So, is DAO-generation necessary? When using a name-associated array in PHP 5, all we need do is to define our fields, and away we go!


class SqlStringRecord {

function get_file_name() {
return "default.sqlt3";
}

function get_table_name() {
return "contacts";
}

function get_columns() {
$data = array();
$data[0] = "Name";
$data[1] = "Address";
$data[2] = "Note";
return $data;
}

function delete_table() {
$db = new SQLite3($this->get_file_name());
$tbl = $this->get_table_name();
$db->exec("DROP TABLE IF EXISTS $tbl");
$db->close();
if ($db->lastErrorCode() != 0) {
return FALSE;
}
return TRUE;
}

function create_table() {
$this->delete_table();
$fields = $this->get_columns();
$tbl = $this->get_table_name();
$cmd = "CREATE TABLE $tbl (ID INTEGER PRIMARY KEY AUTOINCREMENT";
foreach ($fields as $field) {
$cmd .= ', ';
$cmd .= $field;
$cmd .= ' STRING';
}
$cmd .= ")";
$db = new SQLite3($this->get_file_name());
$db->exec($cmd);
$db->close();
if ($db->lastErrorCode() != 0) {
return FALSE;
}
return TRUE;
}

function count() {
$db = new SQLite3($this->get_file_name());
$tbl = $this->get_table_name();
$rs = $db->query("SELECT COUNT(*) FROM $tbl");
if ($rs == FALSE) {
return FALSE;
}
$data = $rs->fetchArray();
$db->close();
return $data[0];
}

function create($special) {
$cols = $this->get_columns();
$tbl = $this->get_table_name();
$cmd = "INSERT INTO $tbl (";
$bfirst = true;
foreach ($cols as $col) {
if ($bfirst == false) {
$cmd .= ", ";
}
$cmd .= $col;
$bfirst = false;
}
$cmd .= ") VALUES (";
$bfirst = true;
foreach ($cols as $col) {
if ($bfirst == false) {
$cmd .= ", ";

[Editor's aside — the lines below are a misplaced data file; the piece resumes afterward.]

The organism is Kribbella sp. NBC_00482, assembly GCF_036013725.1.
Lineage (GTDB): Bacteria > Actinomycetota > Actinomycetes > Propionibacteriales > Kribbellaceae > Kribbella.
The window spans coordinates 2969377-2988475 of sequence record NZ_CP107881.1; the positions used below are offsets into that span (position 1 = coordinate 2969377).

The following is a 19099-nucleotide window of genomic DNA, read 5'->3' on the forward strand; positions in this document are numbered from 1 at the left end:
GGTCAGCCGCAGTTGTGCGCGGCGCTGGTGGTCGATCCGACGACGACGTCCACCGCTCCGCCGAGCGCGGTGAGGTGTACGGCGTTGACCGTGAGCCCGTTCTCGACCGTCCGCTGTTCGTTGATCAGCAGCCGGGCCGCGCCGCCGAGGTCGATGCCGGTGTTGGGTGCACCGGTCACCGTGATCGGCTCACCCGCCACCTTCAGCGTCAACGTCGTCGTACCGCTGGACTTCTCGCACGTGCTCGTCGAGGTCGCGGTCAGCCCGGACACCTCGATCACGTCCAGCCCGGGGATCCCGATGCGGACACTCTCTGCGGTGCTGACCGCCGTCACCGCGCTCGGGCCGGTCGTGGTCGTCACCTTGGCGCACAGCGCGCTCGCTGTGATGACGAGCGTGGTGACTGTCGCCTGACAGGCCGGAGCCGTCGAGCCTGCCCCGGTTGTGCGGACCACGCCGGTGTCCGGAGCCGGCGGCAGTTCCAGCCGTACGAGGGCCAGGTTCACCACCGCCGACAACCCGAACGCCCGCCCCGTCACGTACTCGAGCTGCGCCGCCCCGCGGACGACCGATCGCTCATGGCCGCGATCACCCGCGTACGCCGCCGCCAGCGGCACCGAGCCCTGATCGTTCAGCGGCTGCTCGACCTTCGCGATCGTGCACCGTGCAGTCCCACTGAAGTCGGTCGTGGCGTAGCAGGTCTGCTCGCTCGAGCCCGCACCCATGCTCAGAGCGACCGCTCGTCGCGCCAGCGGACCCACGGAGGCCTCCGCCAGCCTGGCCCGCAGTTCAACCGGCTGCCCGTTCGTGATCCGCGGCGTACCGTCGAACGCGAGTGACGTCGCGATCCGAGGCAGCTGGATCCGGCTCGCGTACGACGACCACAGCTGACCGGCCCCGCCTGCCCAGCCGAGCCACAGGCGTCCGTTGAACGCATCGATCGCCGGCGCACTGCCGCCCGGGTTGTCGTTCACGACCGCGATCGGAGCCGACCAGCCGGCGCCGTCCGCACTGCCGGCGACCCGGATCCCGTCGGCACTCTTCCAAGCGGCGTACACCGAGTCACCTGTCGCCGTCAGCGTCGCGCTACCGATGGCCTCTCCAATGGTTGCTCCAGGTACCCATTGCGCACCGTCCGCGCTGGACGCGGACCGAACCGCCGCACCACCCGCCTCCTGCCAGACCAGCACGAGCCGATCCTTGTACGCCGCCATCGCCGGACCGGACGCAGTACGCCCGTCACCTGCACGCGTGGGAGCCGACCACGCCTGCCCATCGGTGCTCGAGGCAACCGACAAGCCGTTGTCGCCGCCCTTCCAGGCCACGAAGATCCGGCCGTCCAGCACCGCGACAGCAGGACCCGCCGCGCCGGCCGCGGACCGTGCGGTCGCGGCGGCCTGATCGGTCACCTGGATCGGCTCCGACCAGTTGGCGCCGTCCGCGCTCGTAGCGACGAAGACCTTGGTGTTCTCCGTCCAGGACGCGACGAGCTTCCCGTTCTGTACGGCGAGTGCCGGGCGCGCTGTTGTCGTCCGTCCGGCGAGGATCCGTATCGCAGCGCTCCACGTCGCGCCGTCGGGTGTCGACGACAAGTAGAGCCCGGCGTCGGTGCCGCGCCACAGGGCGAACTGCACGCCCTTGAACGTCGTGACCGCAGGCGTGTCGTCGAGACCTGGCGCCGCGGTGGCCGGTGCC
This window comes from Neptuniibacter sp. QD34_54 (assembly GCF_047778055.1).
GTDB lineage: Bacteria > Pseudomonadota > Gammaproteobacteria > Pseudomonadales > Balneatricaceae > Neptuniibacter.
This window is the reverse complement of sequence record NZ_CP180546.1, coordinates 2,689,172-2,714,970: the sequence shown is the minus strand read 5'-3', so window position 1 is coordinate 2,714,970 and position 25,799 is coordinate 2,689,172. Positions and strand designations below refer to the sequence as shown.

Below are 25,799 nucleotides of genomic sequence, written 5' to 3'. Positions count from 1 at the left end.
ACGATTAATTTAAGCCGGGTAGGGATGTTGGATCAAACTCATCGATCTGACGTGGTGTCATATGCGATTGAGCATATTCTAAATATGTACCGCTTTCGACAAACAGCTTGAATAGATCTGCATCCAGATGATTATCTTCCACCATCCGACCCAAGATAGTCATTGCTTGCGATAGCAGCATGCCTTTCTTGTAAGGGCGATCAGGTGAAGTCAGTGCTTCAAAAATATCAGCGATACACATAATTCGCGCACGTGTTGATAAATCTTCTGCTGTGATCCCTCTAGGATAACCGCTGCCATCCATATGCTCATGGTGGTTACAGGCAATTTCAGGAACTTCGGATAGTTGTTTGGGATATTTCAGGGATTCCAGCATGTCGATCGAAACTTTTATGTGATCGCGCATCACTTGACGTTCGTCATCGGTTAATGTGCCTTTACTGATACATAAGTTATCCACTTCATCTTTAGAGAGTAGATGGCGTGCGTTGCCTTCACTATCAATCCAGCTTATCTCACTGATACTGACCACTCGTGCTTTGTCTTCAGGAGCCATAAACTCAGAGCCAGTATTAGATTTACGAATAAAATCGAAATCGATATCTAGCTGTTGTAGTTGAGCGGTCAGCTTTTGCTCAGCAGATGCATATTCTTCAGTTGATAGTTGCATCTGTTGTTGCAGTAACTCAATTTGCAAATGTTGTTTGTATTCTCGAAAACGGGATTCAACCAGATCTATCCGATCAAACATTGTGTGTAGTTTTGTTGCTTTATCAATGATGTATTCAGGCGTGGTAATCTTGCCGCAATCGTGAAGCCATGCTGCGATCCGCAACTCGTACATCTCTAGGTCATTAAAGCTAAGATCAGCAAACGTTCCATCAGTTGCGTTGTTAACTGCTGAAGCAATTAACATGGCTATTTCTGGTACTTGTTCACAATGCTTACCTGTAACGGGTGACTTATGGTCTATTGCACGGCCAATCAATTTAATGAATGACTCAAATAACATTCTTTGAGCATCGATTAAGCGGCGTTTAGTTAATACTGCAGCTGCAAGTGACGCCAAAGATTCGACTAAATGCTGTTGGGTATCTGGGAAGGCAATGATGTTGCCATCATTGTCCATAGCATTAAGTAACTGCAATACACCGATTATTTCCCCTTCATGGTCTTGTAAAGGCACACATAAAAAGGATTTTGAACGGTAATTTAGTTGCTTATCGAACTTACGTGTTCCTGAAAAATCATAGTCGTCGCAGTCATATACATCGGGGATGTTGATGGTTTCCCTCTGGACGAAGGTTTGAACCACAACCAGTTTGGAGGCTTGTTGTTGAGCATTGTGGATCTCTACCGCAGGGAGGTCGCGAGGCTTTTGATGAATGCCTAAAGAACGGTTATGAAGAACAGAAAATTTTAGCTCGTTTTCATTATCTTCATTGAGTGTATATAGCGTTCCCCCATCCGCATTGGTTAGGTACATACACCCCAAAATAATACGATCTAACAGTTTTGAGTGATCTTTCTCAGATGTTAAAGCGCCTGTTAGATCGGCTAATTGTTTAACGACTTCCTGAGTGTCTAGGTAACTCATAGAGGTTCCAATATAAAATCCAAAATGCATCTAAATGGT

}
$cmd .= "'$special[$col]'";
$bfirst = false;
} $cmd .= ")";
echo "\n\n$cmd\n\n";
$db = new SQLite3($this->get_file_name());
$db->exec($cmd);
$db->close();
if ($db->lastErrorCode() != 0) {
return FALSE;
}
return $this->count();
}

function read($id) {
$db = new SQLite3($this->get_file_name());
$tbl = $this->get_table_name();
$cmd = "SELECT * FROM $tbl WHERE ID = $id LIMIT 1";
$rs = $db->query($cmd);
if ($rs == FALSE) {
return FALSE;
}
$results = $rs->fetchArray(SQLITE3_ASSOC);
$db->close();
return $results;
}

function update($id, $special) {
$tbl = $this->get_table_name();
$cmd = "UPDATE $tbl SET";
$cols = $this->get_columns();
$bfirst = TRUE;
foreach ($cols as $col) {
if ($bfirst == FALSE) {
$cmd .= ", ";
}
$cmd .= " $col = '$special[$col]'";
$bfirst = FALSE;
}
$cmd .= " WHERE ID = $id";
echo "\n\n$cmd\n\n";
$db = new SQLite3($this->get_file_name());
$db->exec($cmd);
$db->close();
if ($db->lastErrorCode() != 0) {
return FALSE;
}
return TRUE;
}

function delete($id) {
$tbl = $this->get_table_name();
$cmd = "DELETE FROM $tbl WHERE ID = $id";
$db = new SQLite3($this->get_file_name());
$db->exec($cmd);
$db->close();
if ($db->lastErrorCode() != 0) {
return FALSE;
}
return TRUE;
}

}


So feel free to update:

get_columns()
get_table_name() [optional]
get_file_name() [optional]

Then simply use associative arrays as your "data access object" - as returned from the read($id) operation - then accessed via your own get_columns() names - to see how easily (ahem) CRUD happens!

The complete code + test case is here.